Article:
We’re living for longer, and an ageing population will cause significant public policy challenges unless we work for longer as well.
Many countries are adjusting the age of their state pensions upwards – throwing the onus back onto the individual to support themselves financially for longer.
While age discrimination can undeniably still be a problem, many firms are now actively looking at ways of reintegrating older workers into their workforce. And they are finding that by doing so, they are gaining access to a huge pool of untapped talent.
In coming decades, the projected share of people aged 65 and over in the US working-age population is projected to rise sharply – from about 19% currently to 29% in the year 2060. At that point it also approaches equality with the shares of workers who are aged 25-44 and 45-64.
Barclays, Ford and the consultancy firm Booz Allen Hamilton are amongst firms in the US with specific schemes to encourage older workers back into the workforce. Many of these workers have relevant experience and skills but have found themselves outside the labour force for a variety of reasons.
It may even prove to be financially advantageous to deliberately seek out such workers, according to a recent paper which shows that workers from outside the existing workforce are about 25% cheaper than poaching a similar employee from another company.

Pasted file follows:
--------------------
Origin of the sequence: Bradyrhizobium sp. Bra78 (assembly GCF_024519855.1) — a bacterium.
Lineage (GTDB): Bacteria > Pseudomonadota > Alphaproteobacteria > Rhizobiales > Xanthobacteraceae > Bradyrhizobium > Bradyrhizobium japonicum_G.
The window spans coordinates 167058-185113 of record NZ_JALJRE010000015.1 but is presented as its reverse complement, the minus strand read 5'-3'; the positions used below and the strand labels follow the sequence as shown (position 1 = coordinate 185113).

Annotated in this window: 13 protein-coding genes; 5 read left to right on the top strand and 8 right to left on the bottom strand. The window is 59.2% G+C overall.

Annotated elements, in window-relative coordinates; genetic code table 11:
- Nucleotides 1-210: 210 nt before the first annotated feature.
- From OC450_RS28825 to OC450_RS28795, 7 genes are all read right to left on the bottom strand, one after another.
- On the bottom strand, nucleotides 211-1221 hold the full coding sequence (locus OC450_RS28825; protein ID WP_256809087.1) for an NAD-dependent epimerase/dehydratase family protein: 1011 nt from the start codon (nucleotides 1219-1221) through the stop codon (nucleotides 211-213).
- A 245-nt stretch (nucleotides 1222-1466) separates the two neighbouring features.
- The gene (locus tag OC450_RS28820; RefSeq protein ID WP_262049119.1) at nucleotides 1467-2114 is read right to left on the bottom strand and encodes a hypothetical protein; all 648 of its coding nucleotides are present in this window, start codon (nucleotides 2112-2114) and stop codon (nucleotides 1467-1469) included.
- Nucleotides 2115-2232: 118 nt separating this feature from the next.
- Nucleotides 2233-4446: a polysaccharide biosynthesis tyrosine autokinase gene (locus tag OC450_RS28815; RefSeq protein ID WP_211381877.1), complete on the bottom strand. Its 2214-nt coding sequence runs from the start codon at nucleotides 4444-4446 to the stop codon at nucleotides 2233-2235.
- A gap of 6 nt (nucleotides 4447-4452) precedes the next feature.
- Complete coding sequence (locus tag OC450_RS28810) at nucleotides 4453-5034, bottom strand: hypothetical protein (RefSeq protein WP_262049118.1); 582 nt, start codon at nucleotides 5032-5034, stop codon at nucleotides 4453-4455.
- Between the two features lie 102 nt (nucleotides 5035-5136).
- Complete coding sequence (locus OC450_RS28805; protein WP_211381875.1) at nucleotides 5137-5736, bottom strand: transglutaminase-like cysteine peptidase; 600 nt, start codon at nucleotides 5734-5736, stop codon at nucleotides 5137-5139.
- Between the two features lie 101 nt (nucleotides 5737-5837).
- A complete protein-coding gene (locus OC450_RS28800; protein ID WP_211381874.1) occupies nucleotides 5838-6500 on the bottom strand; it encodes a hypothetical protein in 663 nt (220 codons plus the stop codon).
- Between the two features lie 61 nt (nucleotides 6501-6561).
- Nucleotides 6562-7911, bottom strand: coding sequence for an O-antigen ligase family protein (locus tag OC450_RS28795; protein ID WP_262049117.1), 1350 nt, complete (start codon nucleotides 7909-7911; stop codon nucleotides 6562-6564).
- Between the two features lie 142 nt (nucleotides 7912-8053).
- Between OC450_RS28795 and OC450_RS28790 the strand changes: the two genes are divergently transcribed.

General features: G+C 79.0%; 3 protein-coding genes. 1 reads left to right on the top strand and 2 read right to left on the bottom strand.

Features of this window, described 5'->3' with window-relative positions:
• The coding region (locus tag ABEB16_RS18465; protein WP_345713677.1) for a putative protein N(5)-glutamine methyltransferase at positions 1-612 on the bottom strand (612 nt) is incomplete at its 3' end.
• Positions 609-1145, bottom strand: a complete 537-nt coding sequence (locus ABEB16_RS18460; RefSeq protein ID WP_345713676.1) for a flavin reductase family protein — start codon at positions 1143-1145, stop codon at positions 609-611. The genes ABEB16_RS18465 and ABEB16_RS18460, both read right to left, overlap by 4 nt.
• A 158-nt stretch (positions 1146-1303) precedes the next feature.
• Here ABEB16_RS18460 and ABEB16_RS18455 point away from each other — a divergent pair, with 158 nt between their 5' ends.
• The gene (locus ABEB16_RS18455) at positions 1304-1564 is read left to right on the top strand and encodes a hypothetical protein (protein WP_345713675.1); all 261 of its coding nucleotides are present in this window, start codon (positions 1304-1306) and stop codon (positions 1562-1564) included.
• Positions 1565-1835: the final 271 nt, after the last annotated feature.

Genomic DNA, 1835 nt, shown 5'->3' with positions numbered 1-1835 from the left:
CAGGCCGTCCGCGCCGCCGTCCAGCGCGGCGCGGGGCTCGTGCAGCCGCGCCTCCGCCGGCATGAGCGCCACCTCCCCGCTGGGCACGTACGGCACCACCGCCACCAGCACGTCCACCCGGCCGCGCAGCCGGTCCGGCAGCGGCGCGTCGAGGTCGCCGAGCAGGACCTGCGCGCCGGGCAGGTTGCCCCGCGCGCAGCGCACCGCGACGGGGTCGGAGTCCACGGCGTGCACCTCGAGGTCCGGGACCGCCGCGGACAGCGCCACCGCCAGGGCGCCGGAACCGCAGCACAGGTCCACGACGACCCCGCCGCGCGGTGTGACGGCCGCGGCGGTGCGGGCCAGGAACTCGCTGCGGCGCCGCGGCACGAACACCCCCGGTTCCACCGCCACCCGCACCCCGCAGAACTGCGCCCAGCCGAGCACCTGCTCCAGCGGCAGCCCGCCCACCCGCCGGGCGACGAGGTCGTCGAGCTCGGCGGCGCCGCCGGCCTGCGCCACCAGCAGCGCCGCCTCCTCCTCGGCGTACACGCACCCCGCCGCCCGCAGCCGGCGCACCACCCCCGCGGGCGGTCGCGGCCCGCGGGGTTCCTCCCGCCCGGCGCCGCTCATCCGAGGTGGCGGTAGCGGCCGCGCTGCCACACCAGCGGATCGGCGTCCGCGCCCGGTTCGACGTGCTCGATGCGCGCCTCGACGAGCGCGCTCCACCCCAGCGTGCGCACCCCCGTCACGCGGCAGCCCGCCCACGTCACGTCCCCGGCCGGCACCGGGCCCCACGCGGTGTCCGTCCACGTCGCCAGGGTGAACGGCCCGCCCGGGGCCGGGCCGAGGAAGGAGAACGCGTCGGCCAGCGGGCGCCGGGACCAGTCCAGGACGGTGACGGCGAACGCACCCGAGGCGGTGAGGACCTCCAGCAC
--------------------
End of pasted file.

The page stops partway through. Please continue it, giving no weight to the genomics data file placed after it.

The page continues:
“It makes sense for firms to go after non-participants,” as they are less likely to set off wage-bidding by seeking counter offers, Aysegul Sahin, one of the paper’s co-authors, told Bloomberg.
Shorter working weeks
In the UK, the government’s business champion for older workers has challenged employers throughout the UK to increase older workers in the workforce by 12% by 2022. That will result in a million more 50 to 69 year olds who want to work being able to.
Mexico’s telecoms billionaire Carlos Slim has suggested working lives could carry on until 75 by putting employees on a three-day week. While in Japan – which has the fastest ageing population in the world – companies are gradually beginning to raise the retirement age above 60.
The plight of older workers – and the enthusiasm from companies to embrace them – is aided by historically low unemployment and a shortage of skilled labour, most notable in the US, UK and Japan.
Testing for bias
However, the picture is not all rosy for workers above 50 who are looking for jobs.
Establishing evidence of age discrimination is not straightforward, but the Federal Reserve of San Francisco has done a significant and revealing piece of work on the matter.
It created realistic but fictitious resumes for young, middle-aged and older job applicants and submitted them to actual job adverts for administrative assistants, retail sales jobs and security guards. These triplicate job applications were then sent to more than 13,000 positions in 12 US cities.
The results are clearly seen in the chart below: The call back rates were higher for younger applicants and lower for older applicants, clearly highlighting a trend towards age discrimination when hiring.
Progress has been made – and is still being made – in overcoming workplace discrimination in areas such as race, gender and sexuality. Barriers are broken down by proving talent and ability, and this will no doubt be the case as a critical mass of older people make up a greater part of the workforce for longer.
As many Western countries grapple with the so-called dependency ratio problem – or the increased ratio of non-workers to workers in society – finding new ways to embrace an older workforce is set to become ever more crucial.